The Tudor Study Data and Ethics Research Article
Research Article  |   May 01, 2002
The Tudor Study
 
Author Affiliations & Notes
  • Nicoline Grinager Ambrose
    University of Illinois at Urbana-Champaign
  • Ehud Yairi
    University of Illinois at Urbana-Champaign
  • Contact Author: Nicoline Ambrose, University of Illinois, Speech and Hearing Science, 901 S. Sixth Street, Champaign, IL 61820. E-mail: nambrose@uiuc.edu
Article Information
Speech, Voice & Prosodic Disorders / Fluency Disorders / Professional Issues & Training / Research Articles
Research Article   |   May 01, 2002
The Tudor Study
American Journal of Speech-Language Pathology, May 2002, Vol. 11, 190-203. doi:10.1044/1058-0360(2002/018)
History: Received August 31, 2001 , Accepted February 11, 2002
 
American Journal of Speech-Language Pathology, May 2002, Vol. 11, 190-203. doi:10.1044/1058-0360(2002/018)
History: Received August 31, 2001; Accepted February 11, 2002
Web of Science® Times Cited: 8

Recent exposure of an experiment (the Tudor Study) conducted in 1939 at the University of Iowa with the aim of studying the effect of verbal labeling on the frequency of disfluency in children who stutter and in normally fluent children has raised strong reactions both from the general public and the scientific community. Allegedly, the investigator and her mentor, a past leader in the field of speech pathology, were successful in their attempts to induce stuttering in normally speaking children; hence, serious accusations of breech of ethics in science have been made. The potential clinical implications of such conclusions for the treatment of early childhood stuttering are far reaching and negate recent developments that employ direct therapies with preschool children who show signs of stuttering. The purpose of this article is to re-examine the data reported in the Tudor Study and its ethical ramifications. We conclude that none of the experimental questions posed by Tudor and Johnson received empirical support. A broad range of relevant ethical issues is discussed.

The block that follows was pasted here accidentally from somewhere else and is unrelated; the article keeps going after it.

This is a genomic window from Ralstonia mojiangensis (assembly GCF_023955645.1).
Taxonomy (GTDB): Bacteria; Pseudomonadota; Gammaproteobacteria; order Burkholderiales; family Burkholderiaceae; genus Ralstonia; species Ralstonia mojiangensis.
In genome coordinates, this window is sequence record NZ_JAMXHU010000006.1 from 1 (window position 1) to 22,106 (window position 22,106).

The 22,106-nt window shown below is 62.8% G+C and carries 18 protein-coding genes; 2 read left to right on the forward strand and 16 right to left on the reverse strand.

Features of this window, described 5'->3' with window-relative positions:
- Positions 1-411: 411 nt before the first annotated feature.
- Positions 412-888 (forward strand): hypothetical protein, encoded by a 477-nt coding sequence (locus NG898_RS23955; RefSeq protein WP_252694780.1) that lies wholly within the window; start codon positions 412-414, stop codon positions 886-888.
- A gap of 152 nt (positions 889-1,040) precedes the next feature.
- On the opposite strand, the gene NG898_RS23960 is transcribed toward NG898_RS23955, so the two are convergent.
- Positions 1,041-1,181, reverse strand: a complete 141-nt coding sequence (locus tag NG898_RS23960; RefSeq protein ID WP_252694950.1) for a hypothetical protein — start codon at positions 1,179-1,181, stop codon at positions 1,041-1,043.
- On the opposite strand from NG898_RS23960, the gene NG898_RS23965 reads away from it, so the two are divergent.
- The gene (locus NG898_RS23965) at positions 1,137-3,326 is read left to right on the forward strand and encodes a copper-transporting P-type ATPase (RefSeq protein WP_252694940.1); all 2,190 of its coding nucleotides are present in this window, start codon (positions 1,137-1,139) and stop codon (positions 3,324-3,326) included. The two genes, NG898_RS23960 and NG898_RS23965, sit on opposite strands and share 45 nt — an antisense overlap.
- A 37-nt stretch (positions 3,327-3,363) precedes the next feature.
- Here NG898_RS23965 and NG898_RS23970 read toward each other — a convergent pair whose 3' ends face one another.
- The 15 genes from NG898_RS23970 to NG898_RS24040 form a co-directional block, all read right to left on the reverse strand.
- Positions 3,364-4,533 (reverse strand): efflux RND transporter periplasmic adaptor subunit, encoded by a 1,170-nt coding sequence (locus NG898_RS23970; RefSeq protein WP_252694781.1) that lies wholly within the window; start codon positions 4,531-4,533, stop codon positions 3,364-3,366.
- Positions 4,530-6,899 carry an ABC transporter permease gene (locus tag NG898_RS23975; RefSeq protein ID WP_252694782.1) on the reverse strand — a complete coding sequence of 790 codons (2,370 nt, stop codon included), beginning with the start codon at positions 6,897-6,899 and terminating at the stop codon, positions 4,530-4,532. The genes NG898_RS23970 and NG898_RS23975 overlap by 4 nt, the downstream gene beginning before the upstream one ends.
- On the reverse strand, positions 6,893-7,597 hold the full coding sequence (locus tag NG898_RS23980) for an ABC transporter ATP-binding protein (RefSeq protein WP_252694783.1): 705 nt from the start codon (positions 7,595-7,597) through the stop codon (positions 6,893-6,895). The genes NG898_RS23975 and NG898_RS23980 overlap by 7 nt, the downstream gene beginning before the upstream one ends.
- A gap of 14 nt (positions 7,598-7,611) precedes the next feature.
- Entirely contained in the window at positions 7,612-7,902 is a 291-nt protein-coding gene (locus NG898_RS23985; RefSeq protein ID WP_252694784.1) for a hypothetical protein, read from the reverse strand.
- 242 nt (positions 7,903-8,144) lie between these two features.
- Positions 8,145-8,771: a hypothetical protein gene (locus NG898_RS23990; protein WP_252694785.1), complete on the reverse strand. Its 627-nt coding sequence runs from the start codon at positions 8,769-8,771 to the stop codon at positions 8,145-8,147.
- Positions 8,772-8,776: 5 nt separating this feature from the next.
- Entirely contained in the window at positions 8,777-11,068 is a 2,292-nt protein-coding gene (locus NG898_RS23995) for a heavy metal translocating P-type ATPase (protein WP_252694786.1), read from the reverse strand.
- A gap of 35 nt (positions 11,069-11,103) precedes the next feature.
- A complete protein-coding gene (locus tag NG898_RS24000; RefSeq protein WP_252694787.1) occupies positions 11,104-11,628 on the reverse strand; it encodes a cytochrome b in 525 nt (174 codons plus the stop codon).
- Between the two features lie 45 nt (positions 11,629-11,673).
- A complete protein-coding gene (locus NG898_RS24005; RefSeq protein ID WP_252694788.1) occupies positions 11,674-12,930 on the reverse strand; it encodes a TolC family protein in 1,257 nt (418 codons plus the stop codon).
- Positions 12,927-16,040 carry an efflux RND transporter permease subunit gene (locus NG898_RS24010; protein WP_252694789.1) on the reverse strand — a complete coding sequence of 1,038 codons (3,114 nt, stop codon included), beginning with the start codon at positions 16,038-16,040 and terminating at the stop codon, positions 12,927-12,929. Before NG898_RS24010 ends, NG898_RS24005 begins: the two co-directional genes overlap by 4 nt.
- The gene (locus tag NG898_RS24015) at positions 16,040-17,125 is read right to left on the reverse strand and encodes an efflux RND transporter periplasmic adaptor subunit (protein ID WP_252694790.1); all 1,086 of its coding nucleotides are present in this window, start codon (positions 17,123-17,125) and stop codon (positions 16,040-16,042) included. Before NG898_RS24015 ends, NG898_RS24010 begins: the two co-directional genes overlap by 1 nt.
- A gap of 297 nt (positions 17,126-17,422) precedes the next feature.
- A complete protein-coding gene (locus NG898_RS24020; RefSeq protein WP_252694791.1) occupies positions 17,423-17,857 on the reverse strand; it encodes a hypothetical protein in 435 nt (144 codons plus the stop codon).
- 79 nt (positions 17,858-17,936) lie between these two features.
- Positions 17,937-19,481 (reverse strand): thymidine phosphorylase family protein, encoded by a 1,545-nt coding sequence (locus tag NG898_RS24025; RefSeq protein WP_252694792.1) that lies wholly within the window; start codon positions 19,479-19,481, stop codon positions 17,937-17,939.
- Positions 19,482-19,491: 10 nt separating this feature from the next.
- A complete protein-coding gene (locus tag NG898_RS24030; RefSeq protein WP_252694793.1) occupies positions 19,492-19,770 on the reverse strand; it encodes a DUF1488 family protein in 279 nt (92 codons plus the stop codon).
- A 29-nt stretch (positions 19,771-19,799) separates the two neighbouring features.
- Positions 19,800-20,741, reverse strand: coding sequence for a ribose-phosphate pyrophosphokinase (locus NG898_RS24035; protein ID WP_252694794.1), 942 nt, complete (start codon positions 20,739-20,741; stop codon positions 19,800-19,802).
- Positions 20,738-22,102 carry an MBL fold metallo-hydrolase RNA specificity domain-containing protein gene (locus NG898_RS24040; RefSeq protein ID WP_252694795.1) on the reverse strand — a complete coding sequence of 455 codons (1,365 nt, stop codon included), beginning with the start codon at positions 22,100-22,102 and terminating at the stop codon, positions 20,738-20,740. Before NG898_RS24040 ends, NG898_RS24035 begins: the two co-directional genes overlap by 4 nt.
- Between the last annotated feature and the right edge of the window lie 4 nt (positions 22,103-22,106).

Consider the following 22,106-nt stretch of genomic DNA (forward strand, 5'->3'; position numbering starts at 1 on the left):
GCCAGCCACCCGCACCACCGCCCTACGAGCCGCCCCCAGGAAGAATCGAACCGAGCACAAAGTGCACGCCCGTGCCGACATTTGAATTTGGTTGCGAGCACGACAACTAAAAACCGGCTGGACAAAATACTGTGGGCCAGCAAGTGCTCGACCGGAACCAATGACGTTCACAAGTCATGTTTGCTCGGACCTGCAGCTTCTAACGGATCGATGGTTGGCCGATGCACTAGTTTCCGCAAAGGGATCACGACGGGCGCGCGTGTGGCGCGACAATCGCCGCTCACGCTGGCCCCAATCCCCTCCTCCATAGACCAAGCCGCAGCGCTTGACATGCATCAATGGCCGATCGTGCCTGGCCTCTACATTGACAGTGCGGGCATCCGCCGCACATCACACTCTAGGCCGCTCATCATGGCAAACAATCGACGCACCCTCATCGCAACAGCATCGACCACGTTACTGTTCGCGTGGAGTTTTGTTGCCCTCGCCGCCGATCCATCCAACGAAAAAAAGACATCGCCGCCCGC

Acknowledgments
The preparation of this manuscript was partially supported by the National Institutes of Health, National Institute On Deafness and Other Communication Disorders, grant # 2 R01 DC00459, Principal Investigator: Ehud Yairi. The authors' opinions expressed in this manuscript do not reflect the position of NIH.
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